Time for a reality check. I wish it weren't so, but that nasty oil from Canadian tar sands is coming to the U.S. even if President Obama nixes the expanded section of the Keystone XL pipeline through other parts of the U.S. It will be transported the old fashioned way - via rail, the Burlington Northern & Santa Fe, to be exact.
The oil from the Athabasca tar sands in Alberta already comes here via the original segments of the Keystone pipeline in the U.S. that went live in 2010 and carry the sludge to refineries in Illinois and a storage hub in Oklahoma.
If you look at a system map of BNSF track, you see it goes to the exact same areas as the proposed XL pipeline extension. The railways are hurting due to reduced shipments of coal, which are the result of lower natural gas prices and increasingly successful efforts by environmental groups in getting utilities to switch to renewables for energy production. They're adapting by increasing their capacity to ship oil.
According to a Slate article earlier this week:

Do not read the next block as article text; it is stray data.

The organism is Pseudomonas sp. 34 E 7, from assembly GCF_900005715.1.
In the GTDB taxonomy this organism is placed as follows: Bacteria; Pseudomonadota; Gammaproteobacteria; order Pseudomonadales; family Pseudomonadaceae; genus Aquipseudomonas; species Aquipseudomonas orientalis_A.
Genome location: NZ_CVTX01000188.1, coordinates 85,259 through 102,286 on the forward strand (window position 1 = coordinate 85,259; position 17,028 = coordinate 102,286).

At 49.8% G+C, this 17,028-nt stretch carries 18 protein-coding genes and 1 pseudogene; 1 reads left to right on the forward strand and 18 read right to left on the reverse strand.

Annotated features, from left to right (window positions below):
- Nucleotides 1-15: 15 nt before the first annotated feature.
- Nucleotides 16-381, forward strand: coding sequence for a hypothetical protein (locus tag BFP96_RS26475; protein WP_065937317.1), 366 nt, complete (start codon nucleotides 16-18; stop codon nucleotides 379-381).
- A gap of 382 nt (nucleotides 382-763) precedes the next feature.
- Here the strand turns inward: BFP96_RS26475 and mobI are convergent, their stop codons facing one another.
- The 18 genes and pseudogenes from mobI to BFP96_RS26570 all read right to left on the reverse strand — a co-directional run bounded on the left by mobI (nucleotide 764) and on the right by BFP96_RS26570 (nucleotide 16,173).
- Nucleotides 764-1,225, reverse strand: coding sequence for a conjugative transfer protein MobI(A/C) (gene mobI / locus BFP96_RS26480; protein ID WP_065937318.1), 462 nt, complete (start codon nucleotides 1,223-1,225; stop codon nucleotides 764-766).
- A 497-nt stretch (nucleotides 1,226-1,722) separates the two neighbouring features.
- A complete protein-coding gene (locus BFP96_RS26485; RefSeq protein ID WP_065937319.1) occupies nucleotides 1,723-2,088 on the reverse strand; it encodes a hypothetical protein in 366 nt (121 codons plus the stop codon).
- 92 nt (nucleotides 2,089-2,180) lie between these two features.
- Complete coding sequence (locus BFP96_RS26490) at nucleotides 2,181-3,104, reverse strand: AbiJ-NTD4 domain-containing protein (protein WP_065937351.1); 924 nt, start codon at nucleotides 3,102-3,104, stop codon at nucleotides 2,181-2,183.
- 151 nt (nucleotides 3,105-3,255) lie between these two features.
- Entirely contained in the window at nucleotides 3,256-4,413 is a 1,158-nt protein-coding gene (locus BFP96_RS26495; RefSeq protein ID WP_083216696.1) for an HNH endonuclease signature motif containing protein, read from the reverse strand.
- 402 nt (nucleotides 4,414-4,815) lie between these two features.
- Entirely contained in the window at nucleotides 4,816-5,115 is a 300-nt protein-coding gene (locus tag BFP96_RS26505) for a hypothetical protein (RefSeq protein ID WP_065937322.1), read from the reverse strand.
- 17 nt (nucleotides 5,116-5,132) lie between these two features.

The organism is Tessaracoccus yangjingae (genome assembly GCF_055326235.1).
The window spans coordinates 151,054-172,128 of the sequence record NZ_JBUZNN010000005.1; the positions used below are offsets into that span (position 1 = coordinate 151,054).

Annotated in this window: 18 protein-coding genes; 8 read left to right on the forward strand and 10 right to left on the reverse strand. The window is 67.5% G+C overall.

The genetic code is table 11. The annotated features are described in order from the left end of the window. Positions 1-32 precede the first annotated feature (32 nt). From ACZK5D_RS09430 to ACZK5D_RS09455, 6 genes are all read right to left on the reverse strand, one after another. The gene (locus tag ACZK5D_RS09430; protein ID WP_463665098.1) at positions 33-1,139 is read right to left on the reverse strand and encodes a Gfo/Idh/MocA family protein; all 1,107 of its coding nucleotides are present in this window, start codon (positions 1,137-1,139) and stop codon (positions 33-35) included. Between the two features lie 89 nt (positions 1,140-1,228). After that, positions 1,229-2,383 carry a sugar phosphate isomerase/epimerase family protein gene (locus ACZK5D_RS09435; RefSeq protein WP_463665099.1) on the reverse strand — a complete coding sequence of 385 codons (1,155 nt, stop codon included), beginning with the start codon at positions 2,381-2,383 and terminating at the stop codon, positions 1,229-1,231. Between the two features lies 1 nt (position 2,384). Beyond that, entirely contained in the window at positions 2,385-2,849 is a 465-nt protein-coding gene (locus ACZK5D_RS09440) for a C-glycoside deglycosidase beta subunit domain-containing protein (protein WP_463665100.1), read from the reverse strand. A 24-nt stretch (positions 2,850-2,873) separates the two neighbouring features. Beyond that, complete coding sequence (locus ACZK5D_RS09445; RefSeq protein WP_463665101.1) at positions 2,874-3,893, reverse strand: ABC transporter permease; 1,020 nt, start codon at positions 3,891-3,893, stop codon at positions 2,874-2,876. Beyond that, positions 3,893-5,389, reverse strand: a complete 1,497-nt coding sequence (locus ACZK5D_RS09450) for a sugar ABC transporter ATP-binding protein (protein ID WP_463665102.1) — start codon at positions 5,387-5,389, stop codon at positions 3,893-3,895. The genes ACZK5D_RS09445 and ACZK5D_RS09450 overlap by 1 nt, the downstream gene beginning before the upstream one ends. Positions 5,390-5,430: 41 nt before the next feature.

The Keystone XL is designed to transport 830,000 barrels per day... Over the past two years or so, domestic railroads have increased their transport capacity by an amount equal to about 55 percent of what Keystone is supposed to provide... U.S. and Canadian railroads have been hauling record amounts of oil. Last year, the volume of oil delivered by rail in the United States jumped by about 46 percent compared with 2011...U.S. and Canadian oil producers aren’t waiting for the Keystone XL or other pipelines; they are building rail-car terminals so they can ship their product to market. In North Dakota alone, oil producers have built rail terminals capable of handling nearly 1 million barrels of oil per day...Refineries are also building rail terminals. Last month, Delek U.S. Holdings, a subsidiary of the Israeli energy company Delek Group, announced that it will begin refining 15,000 barrels of Canadian crude at its El Dorado, Ark., refinery. All of that oil is being shipped in by rail.So while it is certainly better for the environment if the Keystone XL pipeline extension is never built, everyone needs to understand there's an even greater and more crucial battle to be fought: stopping those nasty tar sands from being scraped out of the earth and burned in the first place. Because that's already happening right now.